CAN provided a breakdown of estimated expenses:

  • $1,000: Assistance with insurance claims (estimated 40 hours at $25/hour)
  • $6,000: Assistance in searching for permanent housing, completion of applications, applying for security deposits, arranging for replacement furniture, moving in assistance, completing paperwork related to the move. (estimated 360 hours at $16.50/hour)
  • $500: Misc. expenses, including gas for transportation of children to and from hotels to after-school programs, and for residents to new housing and other locations.
  • $500: Additional administrative costs, including progress reports, billings, tracking of donations and expenses, etc.

A memo from CAN executive director Joan Doughty indicates that CAN will seek about $5,000 in community donations for “extra psycho-social support and activities to the affected children,” as well as for food and dinners served at community centers for the displaced residents, and other activities.

Before the vote, Hall gave an update on AAHDC finances. [.pdf of AAHDC financial statement] The main expense for AAHDC so far has been to pay the law firm Dykema, which is working to establish 501(c)3 status for the organization. That status will better prepare AAHDC to access funding in the future, Hall said. The application has been submitted to the IRS, she reported, but it could take several months to get approval, and might not happen until 2015.

Hall reported AAHDC has a fund balance of $50,440. She was requesting authorization from the board to pay CAN up to $9,000 for its work with Green Baxter Court tenants, to offset whatever funding isn’t received from the community.

Outcome: The AAHDC board unanimously voted to authorize up to $9,000 for CAN’s work.

Aftermath of Green Baxter Court Fire: Next Steps

An email sent on Jan. 15 by CAN executive director Joan Doughty includes a section that describes how the community can help with additional support for the families displaced by the fire. From the email:

For those who would like to help the families cope with the constraints of hotel residency, gift cards to movie theaters, Jump City, Zapzone and Jungle Java would be very welcome donations.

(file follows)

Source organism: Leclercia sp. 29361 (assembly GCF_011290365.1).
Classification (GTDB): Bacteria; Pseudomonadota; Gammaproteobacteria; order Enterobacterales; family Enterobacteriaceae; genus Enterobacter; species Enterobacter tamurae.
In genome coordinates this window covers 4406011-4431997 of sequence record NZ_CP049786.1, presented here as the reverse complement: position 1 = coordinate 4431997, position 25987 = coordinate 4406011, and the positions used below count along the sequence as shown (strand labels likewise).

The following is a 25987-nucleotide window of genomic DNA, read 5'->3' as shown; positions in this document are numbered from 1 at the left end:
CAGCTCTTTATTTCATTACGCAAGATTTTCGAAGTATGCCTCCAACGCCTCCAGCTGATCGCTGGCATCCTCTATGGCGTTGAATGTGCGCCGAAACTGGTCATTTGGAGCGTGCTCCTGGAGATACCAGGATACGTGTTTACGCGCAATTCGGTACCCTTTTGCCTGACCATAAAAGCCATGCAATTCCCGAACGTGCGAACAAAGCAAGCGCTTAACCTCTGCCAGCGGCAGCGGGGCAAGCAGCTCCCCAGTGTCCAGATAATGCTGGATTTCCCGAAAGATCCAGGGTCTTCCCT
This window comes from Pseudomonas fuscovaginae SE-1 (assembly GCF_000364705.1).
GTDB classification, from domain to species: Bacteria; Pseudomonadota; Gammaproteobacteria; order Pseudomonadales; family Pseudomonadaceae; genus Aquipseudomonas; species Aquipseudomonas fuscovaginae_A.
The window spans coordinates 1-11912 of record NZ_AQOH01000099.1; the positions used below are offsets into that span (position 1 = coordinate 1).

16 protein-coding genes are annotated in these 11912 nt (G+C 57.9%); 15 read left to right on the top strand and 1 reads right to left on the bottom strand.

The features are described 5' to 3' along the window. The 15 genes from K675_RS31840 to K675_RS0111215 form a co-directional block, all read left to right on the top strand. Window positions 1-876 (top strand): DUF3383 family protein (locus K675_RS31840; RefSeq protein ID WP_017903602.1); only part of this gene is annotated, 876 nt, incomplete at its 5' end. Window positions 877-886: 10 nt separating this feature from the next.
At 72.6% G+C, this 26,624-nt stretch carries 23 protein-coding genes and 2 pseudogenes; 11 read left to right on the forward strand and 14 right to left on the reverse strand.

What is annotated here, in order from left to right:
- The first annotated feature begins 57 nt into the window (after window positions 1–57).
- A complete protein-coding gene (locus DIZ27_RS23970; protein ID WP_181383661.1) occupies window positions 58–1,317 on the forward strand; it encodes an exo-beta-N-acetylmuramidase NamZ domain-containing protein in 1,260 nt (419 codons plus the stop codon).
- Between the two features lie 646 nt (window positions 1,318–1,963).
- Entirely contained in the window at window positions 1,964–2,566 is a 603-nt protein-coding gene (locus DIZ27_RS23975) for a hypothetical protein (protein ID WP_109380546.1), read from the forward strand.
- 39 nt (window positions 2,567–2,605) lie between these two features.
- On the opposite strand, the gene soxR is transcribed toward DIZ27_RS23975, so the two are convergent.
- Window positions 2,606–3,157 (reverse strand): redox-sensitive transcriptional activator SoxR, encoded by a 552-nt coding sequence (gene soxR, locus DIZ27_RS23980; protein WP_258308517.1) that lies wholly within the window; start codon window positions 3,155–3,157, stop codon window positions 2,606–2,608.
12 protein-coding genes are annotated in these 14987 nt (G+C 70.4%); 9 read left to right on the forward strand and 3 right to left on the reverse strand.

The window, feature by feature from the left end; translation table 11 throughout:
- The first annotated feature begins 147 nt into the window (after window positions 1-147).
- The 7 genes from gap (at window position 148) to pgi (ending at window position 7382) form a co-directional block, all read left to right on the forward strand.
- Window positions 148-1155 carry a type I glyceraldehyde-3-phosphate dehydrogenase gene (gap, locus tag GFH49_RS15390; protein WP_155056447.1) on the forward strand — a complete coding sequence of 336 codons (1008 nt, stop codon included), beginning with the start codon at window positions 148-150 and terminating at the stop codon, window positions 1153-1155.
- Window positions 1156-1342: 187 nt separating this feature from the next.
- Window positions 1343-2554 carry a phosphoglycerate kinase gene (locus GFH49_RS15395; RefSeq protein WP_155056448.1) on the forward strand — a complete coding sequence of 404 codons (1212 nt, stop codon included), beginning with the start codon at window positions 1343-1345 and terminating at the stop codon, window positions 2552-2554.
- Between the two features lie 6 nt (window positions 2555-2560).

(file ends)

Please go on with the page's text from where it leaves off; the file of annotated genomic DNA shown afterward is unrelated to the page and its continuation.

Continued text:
As the Extended Stay hotel has only microwaves, and to continue to provide a healing place for families to come together, CAN is providing full meals in its community center for the displaced families Monday through Friday evenings. Restaurants or individuals willing to help with this are encouraged to contact CAN directly – at

Thank you to the Rotary Club North, Kiwanis, Ann Arbor Public Schools, Clague PTSO and King PTO, Payless shoes, MLive/Ann Warm the Children, Ann Arbor Thrift Store, Michigan Municipal League employees, and Java Jungle who have all provided some assistance to these families, and to Frita Batidos and Zingerman’s for promising to donate a meal.

Please spread the word that if people are moved to help, they can make a donation directly on CAN’s website at and CAN will use the funds to help these families rebuild their lives. Donors should write “GBC Fire” in the memo line. The AAHC and CAN do not have the capacity to store household goods or clothing, please make those types of donations to Kiwanis or the Ann Arbor Thrift Shop so families can select the items they need from organizations that specialize in managing these types of donations.

Public Housing Conversion

Lori Harris, vice president with Norstar Development, attended the Jan. 15 meeting to give an update on a major initiative to upgrade the city’s public housing units. Specifically, she presented Norstar’s recommendation for an equity partner to purchase low-income housing tax credits that the state awarded to AAHC late last year. The recommended firm is Red Stone Equity Partners. The firm is a “syndicator,” managing this kind of investment on behalf of its clients.

Lori Harris, Norstar Development, Ann Arbor housing commission, The Ann Arbor Chronicle

Lori Harris, vice president with Norstar Development.

By way of background, in 2012 the city was accepted into a new rental assistance demonstration program, known as RAD, offered by the U.S. Dept. of Housing and Urban Development (HUD). The program allows residents in selected housing units to receive rental assistance through long-term Section 8 subsidy vouchers that are tied to the buildings, rather than individuals. The RAD program also enables entities like the AAHC to partner with private-sector developers on housing projects – something the AAHC couldn’t previously do. The Ann Arbor city council gave necessary approvals in connection with the RAD program at its June 3, 2013 meeting.

The approach allows public housing entities to tap private investment for new developments or rehab of existing public housing, by converting current public housing units into units that are owned by the public/private partnership.

The main source of funding to upgrade the housing units is through low-income housing tax credits (LIHTC), awarded through the Michigan State Housing Development Authority (MSHDA). Tax credits are awarded for projects, and are in turn sold to investors who provide funding for construction or renovation. The pricing on those credits depends on market conditions and other factors, but Norstar originally expected to get roughly 83 cents on the dollar.